Nonprofit Spotlight: The Trenton Community A-Team

“Take every opportunity that’s offered and consistent with your mission and let the artists lead the way.”

Nonprofit Spotlight: The Trenton Community A-Team
3 mins read

How creativity and the arts nonprofits can be a lifeline for communities.

The Trenton Community A-Team in Trenton, N.J. demonstrates how creativity and the arts can be a lifeline for those struggling with social services issues and provides a way to reinvigorate urban communities.

Like many small nonprofits trying to get established, the organization struggles with having enough resources to provide ideal staff and programs, but they say seeing the talent and enthusiasm of the participating artists keeps them going.

We asked a few questions to Board Chair, John Kelly about what TCAT is and what they can teach us.

How many years have you been in operation?

We began working as a 501(c)(3) since July 2014, however the organization itself has a twenty-year history.

What is the mission of your organization?

TCAT wants to support, develop, and promote self-taught, local artists because art can be transformative, by reframing the artist’s connectedness to self and others and by enhancing community pride.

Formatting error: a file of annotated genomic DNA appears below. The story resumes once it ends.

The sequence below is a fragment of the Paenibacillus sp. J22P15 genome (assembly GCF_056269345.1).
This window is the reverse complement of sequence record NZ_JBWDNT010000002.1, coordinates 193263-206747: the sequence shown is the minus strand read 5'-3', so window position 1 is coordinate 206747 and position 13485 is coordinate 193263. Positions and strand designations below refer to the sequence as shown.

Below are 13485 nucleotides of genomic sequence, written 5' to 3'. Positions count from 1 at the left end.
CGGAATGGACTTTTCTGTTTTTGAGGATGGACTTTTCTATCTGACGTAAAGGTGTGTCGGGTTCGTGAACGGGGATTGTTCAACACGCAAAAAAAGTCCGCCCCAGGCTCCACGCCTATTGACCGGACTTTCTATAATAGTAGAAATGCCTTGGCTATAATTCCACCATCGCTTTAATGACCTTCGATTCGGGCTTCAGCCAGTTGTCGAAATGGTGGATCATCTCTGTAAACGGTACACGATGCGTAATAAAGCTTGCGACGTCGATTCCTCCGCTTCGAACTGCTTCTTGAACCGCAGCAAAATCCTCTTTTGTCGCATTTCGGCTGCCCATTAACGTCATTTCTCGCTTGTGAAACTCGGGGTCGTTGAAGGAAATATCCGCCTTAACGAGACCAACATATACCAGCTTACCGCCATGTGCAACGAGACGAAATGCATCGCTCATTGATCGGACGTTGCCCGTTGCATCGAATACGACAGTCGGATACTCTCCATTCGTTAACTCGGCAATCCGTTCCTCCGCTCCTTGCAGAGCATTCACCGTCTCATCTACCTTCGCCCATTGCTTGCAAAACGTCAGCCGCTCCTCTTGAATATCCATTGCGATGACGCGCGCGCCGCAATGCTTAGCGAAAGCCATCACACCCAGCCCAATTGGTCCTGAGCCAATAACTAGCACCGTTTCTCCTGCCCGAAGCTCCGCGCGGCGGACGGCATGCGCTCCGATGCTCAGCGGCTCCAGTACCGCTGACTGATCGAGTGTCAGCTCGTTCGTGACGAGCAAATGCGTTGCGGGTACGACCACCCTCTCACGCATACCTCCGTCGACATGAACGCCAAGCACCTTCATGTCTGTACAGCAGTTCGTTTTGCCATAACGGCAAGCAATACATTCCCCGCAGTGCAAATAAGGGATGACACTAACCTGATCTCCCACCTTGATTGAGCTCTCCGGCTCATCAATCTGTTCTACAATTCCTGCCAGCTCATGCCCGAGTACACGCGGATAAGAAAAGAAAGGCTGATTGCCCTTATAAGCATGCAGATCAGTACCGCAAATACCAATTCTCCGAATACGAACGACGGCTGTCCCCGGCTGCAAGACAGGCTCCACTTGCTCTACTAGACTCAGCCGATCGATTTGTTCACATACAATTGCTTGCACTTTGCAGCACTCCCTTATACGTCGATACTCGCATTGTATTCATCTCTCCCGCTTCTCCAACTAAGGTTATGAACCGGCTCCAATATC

How did you get started?

In 2001, five self-taught visual artists who used the services of the Trenton Area Soup Kitchen (TASK) and had participated for several years in the Extra Helpings arts program at TASK, met with a TASK volunteer to discuss the possibility of forming an artist cooperative. The idea was to offer the clients, who possessed artistic interests and talents but did not have the personal resources to pursue their creative activities, a collegial environment in which they could hone their creative abilities and ultimately sell their artwork and share the benefits of their efforts.

Because from the outset, the artists made all the decisions about how the A-TEAM was run and what projects it undertook, membership in the group also provided an opportunity for the artists to learn entrepreneurial skills.

What are your biggest successes?

The number of artists who emerged over the years from within the soup kitchen community and fact that the growth of their natural talents seems apparently to have no limits; also, the fact that the success of the visual artists, now their own 501(c)(3), led to the development of an arts program at the Soup Kitchen that now includes musicians and writers, as well as TASK artists.

What makes you stand out? What do you do that is special or important within the field?

The high degree of participation by the artists, themselves, in every aspect and function of the organization distinguishes this organization. Artists’ input is sought for all decisions.

What advice would you offer others working in this field?

Take every opportunity that’s offered and consistent with your mission and let the artists lead the way.

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Blue Avocado is an online magazine fueled by a monthly newsletter designed to provide practical, tactical tips and tools to nonprofit leaders. A small but mighty team of committed social sector leaders produces the publication, enlisting content from a wide range of practitioners, funders, and experts.

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